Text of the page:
I felt them in my wife’s tummy before they even entered the world. I knew them when they needed us for everything. I feel towards them a protective instinct that even I don’t always understand. It’s an absolutely right and an inherent desire that I do not want my children to suffer. Something would be wrong if I was ambivalent about it; but I equally believe it’s naïve to think that my children will not suffer in this earthly life.
I wrote this poem knowing that particular desire and longing, and, at the same time, wrestling with the utterly compelling narrative of 1 Peter 1:3–9 that, under God, suffering has a purpose. Peter speaks of rejoicing at the inheritance kept for us in heaven, even as we experience ‘little while’ trials.
It is by far the better thing for my children to know that, when they face suffering, they are free to accept it under the will of their Lord, because Christ himself has won for them an eternal glory, compared to which the outward troubles of this life can be considered light and momentary. Rather than misguidedly trusting that their earthly father will be an ever-present, unfailing protector for all of life’s circumstances, my children can know their loving, heavenly Father, described in Psalm 139.
Through skin and flesh I detected each baby moving within. God had already seen their unformed substance; he saw when they were made in the secret place, when they were woven together in the depths of the earth. Struggling for insight, I find myself trying as best I can to understand my children’s needs. God knows their words, before they are on their tongues. I attempt to offer my children care and protection whilst daily battling my own self-doubts. God himself has hemmed them in, behind and before, and laid his hands upon them. As they get older, I increasingly find I am not even in the same place as my children.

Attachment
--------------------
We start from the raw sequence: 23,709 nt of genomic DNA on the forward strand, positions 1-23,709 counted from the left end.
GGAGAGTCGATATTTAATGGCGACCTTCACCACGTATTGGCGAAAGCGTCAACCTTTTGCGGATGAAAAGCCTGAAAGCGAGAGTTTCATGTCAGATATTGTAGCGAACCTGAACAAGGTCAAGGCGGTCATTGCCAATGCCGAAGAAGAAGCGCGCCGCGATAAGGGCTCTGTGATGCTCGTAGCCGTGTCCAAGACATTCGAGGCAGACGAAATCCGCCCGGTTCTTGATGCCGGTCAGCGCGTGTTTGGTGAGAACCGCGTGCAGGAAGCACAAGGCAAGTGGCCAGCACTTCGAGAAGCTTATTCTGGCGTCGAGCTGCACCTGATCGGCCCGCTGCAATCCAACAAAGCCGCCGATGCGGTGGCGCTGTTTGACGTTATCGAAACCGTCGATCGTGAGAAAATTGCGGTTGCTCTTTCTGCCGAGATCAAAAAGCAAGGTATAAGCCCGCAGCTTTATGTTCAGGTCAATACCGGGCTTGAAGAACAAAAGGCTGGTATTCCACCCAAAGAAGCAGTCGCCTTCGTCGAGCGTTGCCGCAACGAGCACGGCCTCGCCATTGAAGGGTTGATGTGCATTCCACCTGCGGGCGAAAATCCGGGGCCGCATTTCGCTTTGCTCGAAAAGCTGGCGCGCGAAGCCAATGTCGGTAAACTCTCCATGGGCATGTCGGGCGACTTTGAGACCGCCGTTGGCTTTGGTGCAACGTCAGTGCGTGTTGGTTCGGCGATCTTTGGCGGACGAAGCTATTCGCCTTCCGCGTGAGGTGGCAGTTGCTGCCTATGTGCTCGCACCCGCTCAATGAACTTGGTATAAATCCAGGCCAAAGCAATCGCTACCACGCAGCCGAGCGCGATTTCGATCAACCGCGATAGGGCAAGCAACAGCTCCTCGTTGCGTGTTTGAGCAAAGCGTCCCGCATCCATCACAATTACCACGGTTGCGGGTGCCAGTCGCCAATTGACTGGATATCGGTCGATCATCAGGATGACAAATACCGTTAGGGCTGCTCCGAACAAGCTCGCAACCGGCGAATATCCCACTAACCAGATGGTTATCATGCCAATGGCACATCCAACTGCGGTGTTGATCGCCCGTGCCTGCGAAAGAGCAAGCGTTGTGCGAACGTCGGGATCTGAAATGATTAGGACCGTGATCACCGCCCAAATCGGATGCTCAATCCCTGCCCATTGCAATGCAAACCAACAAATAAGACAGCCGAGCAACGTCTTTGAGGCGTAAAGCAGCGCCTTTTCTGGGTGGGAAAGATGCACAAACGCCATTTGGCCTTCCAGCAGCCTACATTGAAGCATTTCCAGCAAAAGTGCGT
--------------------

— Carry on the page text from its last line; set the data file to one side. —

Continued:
There is nowhere they can go where God is not.
As we wait for our inheritance, I ask God to give me a sincere love for each of my children, joyful, patient, faithful in prayer. Rejoicing with them when they rejoice. Mourning with them when they mourn. Like Peter, I want to remind them always that in Christ they have everything they need, for this life and for the life to come.
Should you be wondering, the apple trees and the churchyard wall can be found at St Aidan’s parish church, Thorneyburn, a remote spot in Northumberland, in the far north of England.
The swing isn’t there anymore. That’s okay.
Little While Trials
Between apple trees and church yard wall, a simple wooden slat suspended, hung by faded red blue rope. Push, and watch you gently turn.
All the while you question me: Why are bad things there? Why do nettles grow? Why does God let people die?
Too young yet to understand. Each push brings a cry inside. Child, I do not know why. I bring questions too: Child, what will it do to you? What hand to hold fast? Will you be held, child, by grief, by time, by vanity; dissatisfied, lost? Get you behind her Satan!
Yet my spirit knows a deepness still to which I dare not commit.
The irrepressible desire of my flesh heart is for your immunity, forever safe from nettle stings, turning on this gentle swing.
Spirit! Intercede for me and ask: in grief this child will yet rejoice. That she will receive her Lord, who heard her questioning me, who brings to my feeble heresy suffering so scarring, so complete that though in sorrow no answer comes, her salvation does endure.
Child, may your lips bring praise. Child may you overcome the obstacles I put in your way.